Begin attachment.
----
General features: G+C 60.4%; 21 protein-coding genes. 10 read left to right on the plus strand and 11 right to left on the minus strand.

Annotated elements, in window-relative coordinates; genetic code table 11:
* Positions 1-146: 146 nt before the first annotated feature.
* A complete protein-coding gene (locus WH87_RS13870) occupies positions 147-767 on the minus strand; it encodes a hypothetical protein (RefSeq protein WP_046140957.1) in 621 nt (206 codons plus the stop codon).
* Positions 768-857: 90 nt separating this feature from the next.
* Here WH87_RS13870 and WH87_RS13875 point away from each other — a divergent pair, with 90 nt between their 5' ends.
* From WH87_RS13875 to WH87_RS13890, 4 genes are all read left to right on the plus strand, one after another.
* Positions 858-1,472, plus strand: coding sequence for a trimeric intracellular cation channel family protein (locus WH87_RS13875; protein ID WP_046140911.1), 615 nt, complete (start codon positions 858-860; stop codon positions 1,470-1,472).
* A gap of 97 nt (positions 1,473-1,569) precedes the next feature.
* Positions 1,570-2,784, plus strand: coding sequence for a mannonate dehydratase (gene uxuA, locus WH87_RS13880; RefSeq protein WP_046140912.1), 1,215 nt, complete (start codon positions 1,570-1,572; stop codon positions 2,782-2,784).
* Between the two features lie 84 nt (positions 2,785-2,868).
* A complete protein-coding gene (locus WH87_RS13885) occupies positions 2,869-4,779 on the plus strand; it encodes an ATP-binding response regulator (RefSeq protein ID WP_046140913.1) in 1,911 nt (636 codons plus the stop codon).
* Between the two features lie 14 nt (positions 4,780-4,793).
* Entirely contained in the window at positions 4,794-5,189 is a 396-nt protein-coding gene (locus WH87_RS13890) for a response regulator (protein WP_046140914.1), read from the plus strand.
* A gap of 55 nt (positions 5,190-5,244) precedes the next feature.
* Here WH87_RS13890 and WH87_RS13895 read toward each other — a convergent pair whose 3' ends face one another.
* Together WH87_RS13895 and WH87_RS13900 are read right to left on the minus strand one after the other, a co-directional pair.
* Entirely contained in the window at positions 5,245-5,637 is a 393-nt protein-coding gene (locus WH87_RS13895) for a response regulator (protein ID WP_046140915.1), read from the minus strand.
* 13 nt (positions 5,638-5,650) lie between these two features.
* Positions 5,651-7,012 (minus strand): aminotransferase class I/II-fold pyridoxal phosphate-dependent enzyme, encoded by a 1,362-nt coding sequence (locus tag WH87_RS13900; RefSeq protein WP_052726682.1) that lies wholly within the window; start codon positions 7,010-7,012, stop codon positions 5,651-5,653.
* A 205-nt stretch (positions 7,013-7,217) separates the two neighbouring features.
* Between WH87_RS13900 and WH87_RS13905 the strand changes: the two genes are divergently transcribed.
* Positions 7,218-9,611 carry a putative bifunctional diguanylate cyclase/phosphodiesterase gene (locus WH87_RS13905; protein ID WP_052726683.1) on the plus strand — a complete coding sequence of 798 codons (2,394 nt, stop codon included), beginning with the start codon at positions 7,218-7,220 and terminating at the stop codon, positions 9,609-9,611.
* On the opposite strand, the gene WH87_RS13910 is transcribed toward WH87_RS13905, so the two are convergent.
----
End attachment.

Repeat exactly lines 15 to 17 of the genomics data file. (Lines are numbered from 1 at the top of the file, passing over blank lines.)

* A gap of 55 nt (positions 5,190-5,244) precedes the next feature.
* Here WH87_RS13890 and WH87_RS13895 read toward each other — a convergent pair whose 3' ends face one another.
* Together WH87_RS13895 and WH87_RS13900 are read right to left on the minus strand one after the other, a co-directional pair.